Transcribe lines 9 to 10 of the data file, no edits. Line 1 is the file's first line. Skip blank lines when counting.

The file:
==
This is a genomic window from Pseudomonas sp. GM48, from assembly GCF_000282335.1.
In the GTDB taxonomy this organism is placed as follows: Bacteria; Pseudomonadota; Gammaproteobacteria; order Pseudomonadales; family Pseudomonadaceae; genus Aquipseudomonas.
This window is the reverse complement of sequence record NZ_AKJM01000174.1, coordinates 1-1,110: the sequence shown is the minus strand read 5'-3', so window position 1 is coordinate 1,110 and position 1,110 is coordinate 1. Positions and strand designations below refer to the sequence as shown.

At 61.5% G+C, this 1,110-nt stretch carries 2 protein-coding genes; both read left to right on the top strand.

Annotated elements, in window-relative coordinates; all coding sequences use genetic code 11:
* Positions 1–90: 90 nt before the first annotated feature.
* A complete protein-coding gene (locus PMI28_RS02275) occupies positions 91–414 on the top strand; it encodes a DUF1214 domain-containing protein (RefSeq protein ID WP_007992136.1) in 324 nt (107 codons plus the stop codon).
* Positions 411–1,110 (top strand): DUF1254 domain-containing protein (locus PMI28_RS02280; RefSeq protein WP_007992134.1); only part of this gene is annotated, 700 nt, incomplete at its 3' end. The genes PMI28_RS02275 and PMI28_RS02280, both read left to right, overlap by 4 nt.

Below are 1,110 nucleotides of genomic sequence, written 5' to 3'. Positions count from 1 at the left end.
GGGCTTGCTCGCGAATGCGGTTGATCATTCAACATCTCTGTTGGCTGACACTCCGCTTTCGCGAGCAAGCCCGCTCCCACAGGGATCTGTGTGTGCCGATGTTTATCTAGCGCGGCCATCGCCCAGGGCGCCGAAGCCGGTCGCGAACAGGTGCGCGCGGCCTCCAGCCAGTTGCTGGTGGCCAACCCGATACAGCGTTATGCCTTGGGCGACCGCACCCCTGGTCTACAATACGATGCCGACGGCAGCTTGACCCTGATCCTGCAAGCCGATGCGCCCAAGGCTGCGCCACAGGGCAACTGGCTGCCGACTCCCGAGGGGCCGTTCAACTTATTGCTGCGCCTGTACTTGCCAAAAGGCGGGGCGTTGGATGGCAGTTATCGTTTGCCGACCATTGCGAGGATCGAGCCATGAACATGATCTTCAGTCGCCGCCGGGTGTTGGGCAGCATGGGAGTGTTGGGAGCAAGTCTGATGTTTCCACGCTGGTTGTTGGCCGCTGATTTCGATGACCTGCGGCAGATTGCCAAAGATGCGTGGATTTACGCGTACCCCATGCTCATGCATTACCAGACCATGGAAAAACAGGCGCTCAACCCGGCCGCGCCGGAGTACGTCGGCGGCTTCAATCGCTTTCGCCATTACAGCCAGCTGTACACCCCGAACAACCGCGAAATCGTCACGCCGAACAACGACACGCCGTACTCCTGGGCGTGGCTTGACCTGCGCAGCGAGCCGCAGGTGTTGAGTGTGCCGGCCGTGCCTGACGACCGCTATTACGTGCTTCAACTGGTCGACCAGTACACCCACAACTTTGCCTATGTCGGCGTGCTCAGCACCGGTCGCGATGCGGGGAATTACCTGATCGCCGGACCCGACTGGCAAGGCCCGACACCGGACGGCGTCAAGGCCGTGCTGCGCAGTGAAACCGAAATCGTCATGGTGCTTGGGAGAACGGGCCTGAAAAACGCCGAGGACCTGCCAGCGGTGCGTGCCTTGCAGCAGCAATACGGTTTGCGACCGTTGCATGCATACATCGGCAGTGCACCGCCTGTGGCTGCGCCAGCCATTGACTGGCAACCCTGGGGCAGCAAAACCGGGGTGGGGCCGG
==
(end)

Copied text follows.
Below are 1,110 nucleotides of genomic sequence, written 5' to 3'. Positions count from 1 at the left end.
GGGCTTGCTCGCGAATGCGGTTGATCATTCAACATCTCTGTTGGCTGACACTCCGCTTTCGCGAGCAAGCCCGCTCCCACAGGGATCTGTGTGTGCCGATGTTTATCTAGCGCGGCCATCGCCCAGGGCGCCGAAGCCGGTCGCGAACAGGTGCGCGCGGCCTCCAGCCAGTTGCTGGTGGCCAACCCGATACAGCGTTATGCCTTGGGCGACCGCACCCCTGGTCTACAATACGATGCCGACGGCAGCTTGACCCTGATCCTGCAAGCCGATGCGCCCAAGGCTGCGCCACAGGGCAACTGGCTGCCGACTCCCGAGGGGCCGTTCAACTTATTGCTGCGCCTGTACTTGCCAAAAGGCGGGGCGTTGGATGGCAGTTATCGTTTGCCGACCATTGCGAGGATCGAGCCATGAACATGATCTTCAGTCGCCGCCGGGTGTTGGGCAGCATGGGAGTGTTGGGAGCAAGTCTGATGTTTCCACGCTGGTTGTTGGCCGCTGATTTCGATGACCTGCGGCAGATTGCCAAAGATGCGTGGATTTACGCGTACCCCATGCTCATGCATTACCAGACCATGGAAAAACAGGCGCTCAACCCGGCCGCGCCGGAGTACGTCGGCGGCTTCAATCGCTTTCGCCATTACAGCCAGCTGTACACCCCGAACAACCGCGAAATCGTCACGCCGAACAACGACACGCCGTACTCCTGGGCGTGGCTTGACCTGCGCAGCGAGCCGCAGGTGTTGAGTGTGCCGGCCGTGCCTGACGACCGCTATTACGTGCTTCAACTGGTCGACCAGTACACCCACAACTTTGCCTATGTCGGCGTGCTCAGCACCGGTCGCGATGCGGGGAATTACCTGATCGCCGGACCCGACTGGCAAGGCCCGACACCGGACGGCGTCAAGGCCGTGCTGCGCAGTGAAACCGAAATCGTCATGGTGCTTGGGAGAACGGGCCTGAAAAACGCCGAGGACCTGCCAGCGGTGCGTGCCTTGCAGCAGCAATACGGTTTGCGACCGTTGCATGCATACATCGGCAGTGCACCGCCTGTGGCTGCGCCAGCCATTGACTGGCAACCCTGGGGCAGCAAAACCGGGGTGGGGCCGG